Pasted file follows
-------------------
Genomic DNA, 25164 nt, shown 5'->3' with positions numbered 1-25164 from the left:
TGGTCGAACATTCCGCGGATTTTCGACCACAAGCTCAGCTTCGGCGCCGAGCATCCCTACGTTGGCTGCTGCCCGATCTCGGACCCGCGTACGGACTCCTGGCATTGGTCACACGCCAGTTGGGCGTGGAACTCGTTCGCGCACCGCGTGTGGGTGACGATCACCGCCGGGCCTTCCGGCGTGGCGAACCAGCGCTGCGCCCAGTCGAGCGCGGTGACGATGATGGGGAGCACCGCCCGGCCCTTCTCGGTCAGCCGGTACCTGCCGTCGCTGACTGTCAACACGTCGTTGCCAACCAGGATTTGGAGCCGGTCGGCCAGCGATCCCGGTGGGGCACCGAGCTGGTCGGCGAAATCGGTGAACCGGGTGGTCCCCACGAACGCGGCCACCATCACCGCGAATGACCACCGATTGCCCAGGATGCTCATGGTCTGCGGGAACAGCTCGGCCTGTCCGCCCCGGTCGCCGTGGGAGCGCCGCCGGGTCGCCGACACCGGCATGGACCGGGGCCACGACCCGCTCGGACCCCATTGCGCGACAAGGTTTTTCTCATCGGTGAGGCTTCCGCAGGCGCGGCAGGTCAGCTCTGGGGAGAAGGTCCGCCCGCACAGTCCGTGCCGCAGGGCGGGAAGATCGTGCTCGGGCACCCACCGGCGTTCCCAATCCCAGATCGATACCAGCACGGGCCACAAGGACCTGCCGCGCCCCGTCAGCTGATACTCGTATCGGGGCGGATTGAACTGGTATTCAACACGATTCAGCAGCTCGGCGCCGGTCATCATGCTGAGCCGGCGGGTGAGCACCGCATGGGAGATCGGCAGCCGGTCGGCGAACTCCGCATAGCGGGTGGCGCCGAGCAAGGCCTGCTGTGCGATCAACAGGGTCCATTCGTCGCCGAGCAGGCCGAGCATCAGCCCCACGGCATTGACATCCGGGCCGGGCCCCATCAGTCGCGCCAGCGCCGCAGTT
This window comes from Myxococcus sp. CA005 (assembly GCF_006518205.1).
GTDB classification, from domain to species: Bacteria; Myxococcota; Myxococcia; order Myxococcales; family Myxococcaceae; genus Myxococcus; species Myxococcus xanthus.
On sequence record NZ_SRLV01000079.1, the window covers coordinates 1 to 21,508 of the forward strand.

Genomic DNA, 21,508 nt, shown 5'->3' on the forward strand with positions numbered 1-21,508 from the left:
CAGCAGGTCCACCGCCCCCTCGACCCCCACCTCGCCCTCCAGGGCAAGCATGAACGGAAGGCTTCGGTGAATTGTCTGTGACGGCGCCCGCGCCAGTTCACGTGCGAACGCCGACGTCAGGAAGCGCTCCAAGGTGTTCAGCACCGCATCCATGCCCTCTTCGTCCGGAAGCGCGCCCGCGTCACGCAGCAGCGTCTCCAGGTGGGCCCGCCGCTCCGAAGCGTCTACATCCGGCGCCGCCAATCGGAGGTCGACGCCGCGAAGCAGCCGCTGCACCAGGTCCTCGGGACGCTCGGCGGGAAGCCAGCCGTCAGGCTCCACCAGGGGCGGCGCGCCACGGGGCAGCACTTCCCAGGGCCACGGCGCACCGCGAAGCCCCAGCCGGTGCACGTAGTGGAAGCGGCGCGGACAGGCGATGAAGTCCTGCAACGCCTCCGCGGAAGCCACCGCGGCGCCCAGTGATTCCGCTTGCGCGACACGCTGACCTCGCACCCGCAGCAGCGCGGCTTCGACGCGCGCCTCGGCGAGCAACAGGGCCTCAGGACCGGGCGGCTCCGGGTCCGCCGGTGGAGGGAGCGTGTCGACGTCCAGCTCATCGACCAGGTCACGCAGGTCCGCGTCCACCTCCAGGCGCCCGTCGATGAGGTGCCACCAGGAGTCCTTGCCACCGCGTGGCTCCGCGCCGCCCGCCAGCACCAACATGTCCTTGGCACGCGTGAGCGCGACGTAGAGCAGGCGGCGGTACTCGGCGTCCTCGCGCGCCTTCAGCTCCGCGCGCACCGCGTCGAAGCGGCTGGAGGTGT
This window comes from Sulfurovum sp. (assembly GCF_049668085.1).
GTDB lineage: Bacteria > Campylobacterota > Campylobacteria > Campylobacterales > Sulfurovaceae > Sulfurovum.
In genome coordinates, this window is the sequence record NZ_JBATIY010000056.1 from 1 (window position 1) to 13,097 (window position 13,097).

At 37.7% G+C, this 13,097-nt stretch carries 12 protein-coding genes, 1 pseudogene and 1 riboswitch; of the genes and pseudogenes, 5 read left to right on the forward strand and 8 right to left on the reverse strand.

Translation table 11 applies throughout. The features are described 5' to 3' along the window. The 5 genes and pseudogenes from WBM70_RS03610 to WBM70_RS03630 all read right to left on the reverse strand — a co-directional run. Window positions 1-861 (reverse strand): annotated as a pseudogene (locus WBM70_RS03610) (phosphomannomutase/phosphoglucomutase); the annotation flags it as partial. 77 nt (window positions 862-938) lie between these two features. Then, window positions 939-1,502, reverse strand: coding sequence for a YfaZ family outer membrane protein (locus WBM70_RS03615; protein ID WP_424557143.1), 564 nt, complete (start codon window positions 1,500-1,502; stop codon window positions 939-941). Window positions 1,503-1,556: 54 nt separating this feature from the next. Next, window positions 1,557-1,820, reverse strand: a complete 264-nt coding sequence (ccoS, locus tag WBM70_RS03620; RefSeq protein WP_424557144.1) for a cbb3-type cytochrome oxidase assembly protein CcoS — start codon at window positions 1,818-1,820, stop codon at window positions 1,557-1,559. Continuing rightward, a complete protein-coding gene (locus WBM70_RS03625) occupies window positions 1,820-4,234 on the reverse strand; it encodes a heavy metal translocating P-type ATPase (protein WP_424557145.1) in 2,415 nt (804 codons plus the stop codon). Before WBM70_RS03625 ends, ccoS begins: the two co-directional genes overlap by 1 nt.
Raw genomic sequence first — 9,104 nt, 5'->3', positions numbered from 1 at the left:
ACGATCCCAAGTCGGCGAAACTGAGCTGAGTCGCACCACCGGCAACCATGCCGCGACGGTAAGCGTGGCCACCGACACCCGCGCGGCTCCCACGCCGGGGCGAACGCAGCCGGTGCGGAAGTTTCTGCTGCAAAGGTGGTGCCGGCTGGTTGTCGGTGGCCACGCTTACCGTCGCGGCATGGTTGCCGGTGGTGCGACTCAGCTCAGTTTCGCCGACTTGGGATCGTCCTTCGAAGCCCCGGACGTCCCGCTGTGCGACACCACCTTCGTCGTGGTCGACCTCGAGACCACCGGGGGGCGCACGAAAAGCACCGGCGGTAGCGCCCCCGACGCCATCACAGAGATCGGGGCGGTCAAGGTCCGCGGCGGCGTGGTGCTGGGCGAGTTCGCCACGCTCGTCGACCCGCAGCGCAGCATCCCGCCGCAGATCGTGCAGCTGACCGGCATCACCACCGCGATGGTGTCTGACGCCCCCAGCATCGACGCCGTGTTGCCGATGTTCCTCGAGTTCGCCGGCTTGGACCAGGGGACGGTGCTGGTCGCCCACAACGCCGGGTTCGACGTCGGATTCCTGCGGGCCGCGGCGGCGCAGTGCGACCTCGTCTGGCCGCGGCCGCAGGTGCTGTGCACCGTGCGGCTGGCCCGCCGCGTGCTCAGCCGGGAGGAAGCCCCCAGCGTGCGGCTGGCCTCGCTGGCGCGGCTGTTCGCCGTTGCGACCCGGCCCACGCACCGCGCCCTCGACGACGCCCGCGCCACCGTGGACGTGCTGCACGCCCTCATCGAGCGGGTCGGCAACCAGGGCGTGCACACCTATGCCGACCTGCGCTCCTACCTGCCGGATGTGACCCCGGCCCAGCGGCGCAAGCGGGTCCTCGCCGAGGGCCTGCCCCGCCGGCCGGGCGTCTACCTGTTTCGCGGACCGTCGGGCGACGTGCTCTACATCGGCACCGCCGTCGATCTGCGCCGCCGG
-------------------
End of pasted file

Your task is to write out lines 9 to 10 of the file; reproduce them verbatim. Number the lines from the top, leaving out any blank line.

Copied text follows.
GTDB lineage: Bacteria > Campylobacterota > Campylobacteria > Campylobacterales > Sulfurovaceae > Sulfurovum.
In genome coordinates, this window is the sequence record NZ_JBATIY010000056.1 from 1 (window position 1) to 13,097 (window position 13,097).